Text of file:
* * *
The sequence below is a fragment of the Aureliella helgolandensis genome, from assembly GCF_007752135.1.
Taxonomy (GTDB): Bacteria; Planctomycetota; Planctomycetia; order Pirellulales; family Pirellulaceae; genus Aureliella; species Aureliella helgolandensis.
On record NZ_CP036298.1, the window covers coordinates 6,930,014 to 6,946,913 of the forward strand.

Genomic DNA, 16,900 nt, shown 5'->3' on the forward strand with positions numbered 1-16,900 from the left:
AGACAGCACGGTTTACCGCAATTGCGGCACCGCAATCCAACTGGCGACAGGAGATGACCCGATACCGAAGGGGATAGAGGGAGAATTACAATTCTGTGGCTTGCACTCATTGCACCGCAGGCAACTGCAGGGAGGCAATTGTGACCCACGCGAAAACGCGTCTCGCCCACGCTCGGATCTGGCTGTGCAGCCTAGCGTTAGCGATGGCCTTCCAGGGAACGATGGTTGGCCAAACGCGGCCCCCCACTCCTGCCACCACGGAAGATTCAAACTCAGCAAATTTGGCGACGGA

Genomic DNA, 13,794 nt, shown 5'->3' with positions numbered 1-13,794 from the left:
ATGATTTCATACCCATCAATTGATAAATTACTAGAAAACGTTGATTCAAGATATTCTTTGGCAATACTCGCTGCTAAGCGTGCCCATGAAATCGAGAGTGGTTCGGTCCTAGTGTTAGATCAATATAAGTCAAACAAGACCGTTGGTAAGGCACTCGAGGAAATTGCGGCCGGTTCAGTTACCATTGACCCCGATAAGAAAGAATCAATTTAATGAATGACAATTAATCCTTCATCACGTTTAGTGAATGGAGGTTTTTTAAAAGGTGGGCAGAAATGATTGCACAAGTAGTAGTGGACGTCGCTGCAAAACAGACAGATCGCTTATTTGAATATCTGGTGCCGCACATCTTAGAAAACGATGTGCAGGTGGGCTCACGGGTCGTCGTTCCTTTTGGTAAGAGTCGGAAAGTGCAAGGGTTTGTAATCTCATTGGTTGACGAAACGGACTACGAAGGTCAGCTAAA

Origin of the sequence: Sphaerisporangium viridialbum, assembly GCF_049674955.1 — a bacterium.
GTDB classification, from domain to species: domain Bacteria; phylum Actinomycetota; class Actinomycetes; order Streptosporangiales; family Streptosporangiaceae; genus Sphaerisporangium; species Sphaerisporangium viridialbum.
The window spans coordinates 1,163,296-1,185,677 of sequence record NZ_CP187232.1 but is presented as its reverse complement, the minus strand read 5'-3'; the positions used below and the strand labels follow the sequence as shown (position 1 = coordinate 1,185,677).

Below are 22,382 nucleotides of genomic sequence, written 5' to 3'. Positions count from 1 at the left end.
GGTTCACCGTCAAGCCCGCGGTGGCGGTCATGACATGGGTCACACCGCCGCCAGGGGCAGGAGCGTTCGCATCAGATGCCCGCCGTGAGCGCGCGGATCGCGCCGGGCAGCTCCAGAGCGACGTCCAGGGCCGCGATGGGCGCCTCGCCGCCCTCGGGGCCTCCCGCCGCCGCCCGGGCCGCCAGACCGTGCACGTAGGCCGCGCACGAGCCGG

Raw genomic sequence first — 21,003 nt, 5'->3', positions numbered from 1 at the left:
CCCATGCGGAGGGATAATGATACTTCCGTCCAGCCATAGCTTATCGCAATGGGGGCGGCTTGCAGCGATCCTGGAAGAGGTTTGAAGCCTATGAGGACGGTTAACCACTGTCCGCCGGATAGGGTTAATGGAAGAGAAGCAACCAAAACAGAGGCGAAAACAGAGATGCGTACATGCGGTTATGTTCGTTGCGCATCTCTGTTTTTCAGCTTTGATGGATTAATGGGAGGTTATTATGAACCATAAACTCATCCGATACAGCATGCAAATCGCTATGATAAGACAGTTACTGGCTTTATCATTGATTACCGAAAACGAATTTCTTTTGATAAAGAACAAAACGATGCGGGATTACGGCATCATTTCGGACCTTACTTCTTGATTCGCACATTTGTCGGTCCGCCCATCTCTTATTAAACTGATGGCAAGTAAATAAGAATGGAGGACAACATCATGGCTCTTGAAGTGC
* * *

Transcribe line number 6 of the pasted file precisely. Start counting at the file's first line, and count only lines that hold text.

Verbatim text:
Genomic DNA, 13,794 nt, shown 5'->3' with positions numbered 1-13,794 from the left: